The elite constituency that has ended up dominating Democratic Party politics has forged a coalition comprising non-white voters, younger whites, college-educated and socially liberal whites, trade unionists and environmental activists. Republicans have forged a coalition comprising wealthy whites, older whites, uneducated whites, socially conservative whites and church activists. Painting by the numbers, it is a foregone conclusion that Democrats have come to dominate cities; urban voters, being more educated, less white, more socially liberal and more environmentally concerned vote Democrat.

Prior to the rise of Vision (and its embryo Diet COPE), Vancouver voters were not organized like this. Wealthy Vancouverites grouped up in the NPA; less educated voters tilted left; the Chinese community, especially those more recently arrived, tilted towards the NPA. Vision’s new coalition of green roof real estate barons and their vassals is made possible, first and foremost, by the rate at which people watch and embrace the politics of Jon Stewart’s Daily Show, in which low-income people are expected to side with the Democratic machine, even as they tut and shake their heads at the endless series of surprising sell-outs.

This has severely hobbled the NPA in its quest to regain dominance in the city since 2002. With its principals, particularly Armstrong, so strongly linked to Canada’s Republican farm team, the Harper government, it has struggled to regain the cultural traction it needs to return to its role as the city’s natural governing party. Now that development interests and unions fit together in Vision Vancouver the way they do in the Chicago or San Francisco Democrats, Armstrong’s party is reliant a politics of stealth and outside money from resources companies and a small number of local millionaires with personal grievances with the mayor. And the NPA’s inability to resist praising LNG, Kinder Morgan and Chevron illustrates just how hard it is to maintain this stealth footing. Similarly, its efforts to avoid spooking wealthy social liberals cost it dearly in the departure of its most senior elected official Ken Denike over his homo-and transphobia.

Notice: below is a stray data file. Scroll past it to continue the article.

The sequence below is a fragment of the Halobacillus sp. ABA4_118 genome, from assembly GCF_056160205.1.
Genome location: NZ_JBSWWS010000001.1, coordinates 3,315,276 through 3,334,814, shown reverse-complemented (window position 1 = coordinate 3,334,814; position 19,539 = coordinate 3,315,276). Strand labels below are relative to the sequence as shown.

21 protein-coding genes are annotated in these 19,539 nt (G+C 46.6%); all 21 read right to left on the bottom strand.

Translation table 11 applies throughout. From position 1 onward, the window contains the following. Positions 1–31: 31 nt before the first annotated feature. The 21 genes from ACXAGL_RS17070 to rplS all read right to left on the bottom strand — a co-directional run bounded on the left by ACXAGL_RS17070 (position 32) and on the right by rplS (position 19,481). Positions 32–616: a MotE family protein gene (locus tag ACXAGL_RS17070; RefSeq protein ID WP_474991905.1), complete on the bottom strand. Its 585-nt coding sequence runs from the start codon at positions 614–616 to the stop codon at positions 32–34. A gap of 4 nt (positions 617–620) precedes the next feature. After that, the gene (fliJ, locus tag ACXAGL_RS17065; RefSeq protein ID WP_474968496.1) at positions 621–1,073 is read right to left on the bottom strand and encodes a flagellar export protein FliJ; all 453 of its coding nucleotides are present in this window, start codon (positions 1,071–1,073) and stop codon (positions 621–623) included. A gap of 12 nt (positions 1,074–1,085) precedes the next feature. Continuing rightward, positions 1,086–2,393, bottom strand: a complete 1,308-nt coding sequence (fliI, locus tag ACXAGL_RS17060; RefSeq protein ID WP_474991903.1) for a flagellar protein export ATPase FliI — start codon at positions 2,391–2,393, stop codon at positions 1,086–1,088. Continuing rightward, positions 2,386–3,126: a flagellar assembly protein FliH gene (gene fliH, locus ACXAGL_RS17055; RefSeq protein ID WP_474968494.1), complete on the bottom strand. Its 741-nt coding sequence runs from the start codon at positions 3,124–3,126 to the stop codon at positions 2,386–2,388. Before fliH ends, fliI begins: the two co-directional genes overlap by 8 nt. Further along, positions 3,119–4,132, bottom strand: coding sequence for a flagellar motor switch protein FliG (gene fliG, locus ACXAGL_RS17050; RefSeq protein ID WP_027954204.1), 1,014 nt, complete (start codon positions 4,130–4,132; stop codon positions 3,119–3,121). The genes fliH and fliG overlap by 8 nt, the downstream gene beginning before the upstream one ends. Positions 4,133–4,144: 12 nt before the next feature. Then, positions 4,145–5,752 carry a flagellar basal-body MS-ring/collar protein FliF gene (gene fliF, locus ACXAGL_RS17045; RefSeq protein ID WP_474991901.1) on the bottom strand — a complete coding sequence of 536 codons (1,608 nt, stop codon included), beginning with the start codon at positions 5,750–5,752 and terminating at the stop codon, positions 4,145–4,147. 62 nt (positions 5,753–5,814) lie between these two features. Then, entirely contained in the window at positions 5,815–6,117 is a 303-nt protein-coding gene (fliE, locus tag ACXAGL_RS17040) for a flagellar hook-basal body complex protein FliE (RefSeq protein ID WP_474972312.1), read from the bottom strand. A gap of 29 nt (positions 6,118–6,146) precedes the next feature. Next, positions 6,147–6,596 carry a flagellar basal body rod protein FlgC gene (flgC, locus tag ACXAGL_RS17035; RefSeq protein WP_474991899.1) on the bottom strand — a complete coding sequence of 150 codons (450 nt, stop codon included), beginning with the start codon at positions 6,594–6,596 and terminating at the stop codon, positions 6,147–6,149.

Due to the converging factors of (1) the extension of the new, post-Harper, national party system into the city, (2) the convergence of Canadian and US news media on both the right and left, and (3) the fundamental struggle between a local economy based on selling lifestyle aesthetics and a city based on shipping oil to Asia, Vancouver politics has become a fight between Democrats and Republicans.

The ambivalence Vancouver leftists and progressives feel towards Vision is a long-felt experience for US leftists and progressives since the end of the Cold War and the rise of Third Wayism and the Clintons. That is why Vision’s relationship to unions is gradually shifting from one of partnership to dominance exemplified in the shakedown of CUPE members, threatened with the privatization of their jobs if they didn’t donate protection money to Vision. (And somehow right-wing bloggers spin this as the union exploiting Vision!)

In Surrey, what we are seeing is, again, more comprehensible once we apprehend the Americanization of politics. This is a campaign in a suburb in a blue state or a city centre in a purple one, in which Blue Dog Democrats face off against urban Republicans, united in a discourse of tax cuts, program cuts and “get tough” law enforcement policies funded, no doubt, by the tax cuts. While every party in the election, aside from the Surrey Progressives running for School Board, articulates essentially identical “white flight” suburban policies that focus on familial virtue, thrift and fear of crime, the parties must communicate with their base using dog whistles.